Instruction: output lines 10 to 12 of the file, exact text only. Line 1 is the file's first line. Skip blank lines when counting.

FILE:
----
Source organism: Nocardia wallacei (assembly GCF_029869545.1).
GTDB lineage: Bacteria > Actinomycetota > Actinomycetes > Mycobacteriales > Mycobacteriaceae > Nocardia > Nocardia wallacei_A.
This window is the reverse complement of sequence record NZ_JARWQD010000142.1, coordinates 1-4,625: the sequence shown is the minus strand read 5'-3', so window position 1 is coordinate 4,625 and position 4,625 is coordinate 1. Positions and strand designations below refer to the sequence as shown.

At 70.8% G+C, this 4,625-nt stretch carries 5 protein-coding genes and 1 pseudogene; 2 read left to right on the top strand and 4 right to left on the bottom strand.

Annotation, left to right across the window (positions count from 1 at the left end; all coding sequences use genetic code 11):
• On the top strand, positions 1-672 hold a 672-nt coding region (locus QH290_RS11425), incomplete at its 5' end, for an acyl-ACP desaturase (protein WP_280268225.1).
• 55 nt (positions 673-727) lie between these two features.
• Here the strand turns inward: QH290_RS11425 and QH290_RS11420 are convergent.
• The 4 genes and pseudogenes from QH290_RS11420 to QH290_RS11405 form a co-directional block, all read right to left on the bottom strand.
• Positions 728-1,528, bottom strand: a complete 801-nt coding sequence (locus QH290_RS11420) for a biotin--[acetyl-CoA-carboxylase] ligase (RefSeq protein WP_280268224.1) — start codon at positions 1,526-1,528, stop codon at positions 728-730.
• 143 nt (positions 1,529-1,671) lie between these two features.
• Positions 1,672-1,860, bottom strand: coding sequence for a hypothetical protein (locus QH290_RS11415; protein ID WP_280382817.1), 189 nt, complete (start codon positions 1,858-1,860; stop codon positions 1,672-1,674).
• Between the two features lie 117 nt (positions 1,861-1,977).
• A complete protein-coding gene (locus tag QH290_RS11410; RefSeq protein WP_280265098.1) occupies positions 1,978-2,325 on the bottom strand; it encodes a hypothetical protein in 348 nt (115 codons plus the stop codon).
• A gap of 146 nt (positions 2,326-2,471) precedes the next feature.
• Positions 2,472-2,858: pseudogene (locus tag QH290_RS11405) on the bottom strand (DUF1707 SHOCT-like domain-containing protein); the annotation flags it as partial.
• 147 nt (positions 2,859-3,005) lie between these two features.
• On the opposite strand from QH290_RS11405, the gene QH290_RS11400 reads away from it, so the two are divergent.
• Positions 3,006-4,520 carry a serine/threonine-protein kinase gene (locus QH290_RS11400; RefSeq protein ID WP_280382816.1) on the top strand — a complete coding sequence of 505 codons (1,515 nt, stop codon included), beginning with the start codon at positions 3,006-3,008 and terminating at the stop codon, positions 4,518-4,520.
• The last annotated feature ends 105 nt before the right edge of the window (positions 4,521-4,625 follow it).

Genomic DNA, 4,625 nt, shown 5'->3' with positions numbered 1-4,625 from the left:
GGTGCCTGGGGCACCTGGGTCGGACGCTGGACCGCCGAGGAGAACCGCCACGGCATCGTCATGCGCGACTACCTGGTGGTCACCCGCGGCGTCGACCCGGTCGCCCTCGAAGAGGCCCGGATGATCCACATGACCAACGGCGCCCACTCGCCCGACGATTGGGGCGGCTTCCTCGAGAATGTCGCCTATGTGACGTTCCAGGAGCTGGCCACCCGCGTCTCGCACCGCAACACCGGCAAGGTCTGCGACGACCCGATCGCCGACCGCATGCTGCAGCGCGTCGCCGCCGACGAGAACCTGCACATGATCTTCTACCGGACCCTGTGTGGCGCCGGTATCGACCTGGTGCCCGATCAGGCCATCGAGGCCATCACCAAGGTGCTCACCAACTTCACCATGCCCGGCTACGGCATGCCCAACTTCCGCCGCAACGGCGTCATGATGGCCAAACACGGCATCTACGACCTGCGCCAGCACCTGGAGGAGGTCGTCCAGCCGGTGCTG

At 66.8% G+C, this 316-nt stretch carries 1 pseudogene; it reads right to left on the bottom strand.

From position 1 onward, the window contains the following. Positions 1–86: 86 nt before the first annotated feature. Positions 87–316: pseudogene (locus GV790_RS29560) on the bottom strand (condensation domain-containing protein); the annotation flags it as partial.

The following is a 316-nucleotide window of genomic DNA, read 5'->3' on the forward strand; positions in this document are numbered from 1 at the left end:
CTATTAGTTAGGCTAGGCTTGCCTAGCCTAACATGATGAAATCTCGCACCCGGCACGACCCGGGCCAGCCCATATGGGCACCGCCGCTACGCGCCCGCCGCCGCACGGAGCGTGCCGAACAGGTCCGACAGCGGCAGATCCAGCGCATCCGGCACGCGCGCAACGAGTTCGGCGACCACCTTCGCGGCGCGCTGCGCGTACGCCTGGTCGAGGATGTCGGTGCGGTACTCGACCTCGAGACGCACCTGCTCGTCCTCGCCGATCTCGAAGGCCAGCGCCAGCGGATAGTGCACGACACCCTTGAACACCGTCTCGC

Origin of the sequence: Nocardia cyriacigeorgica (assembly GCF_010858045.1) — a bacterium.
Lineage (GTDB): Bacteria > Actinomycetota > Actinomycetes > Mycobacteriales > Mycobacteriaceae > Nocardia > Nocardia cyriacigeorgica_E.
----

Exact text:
• Positions 728-1,528, bottom strand: a complete 801-nt coding sequence (locus QH290_RS11420) for a biotin--[acetyl-CoA-carboxylase] ligase (RefSeq protein WP_280268224.1) — start codon at positions 1,526-1,528, stop codon at positions 728-730.
• 143 nt (positions 1,529-1,671) lie between these two features.
• Positions 1,672-1,860, bottom strand: coding sequence for a hypothetical protein (locus QH290_RS11415; protein ID WP_280382817.1), 189 nt, complete (start codon positions 1,858-1,860; stop codon positions 1,672-1,674).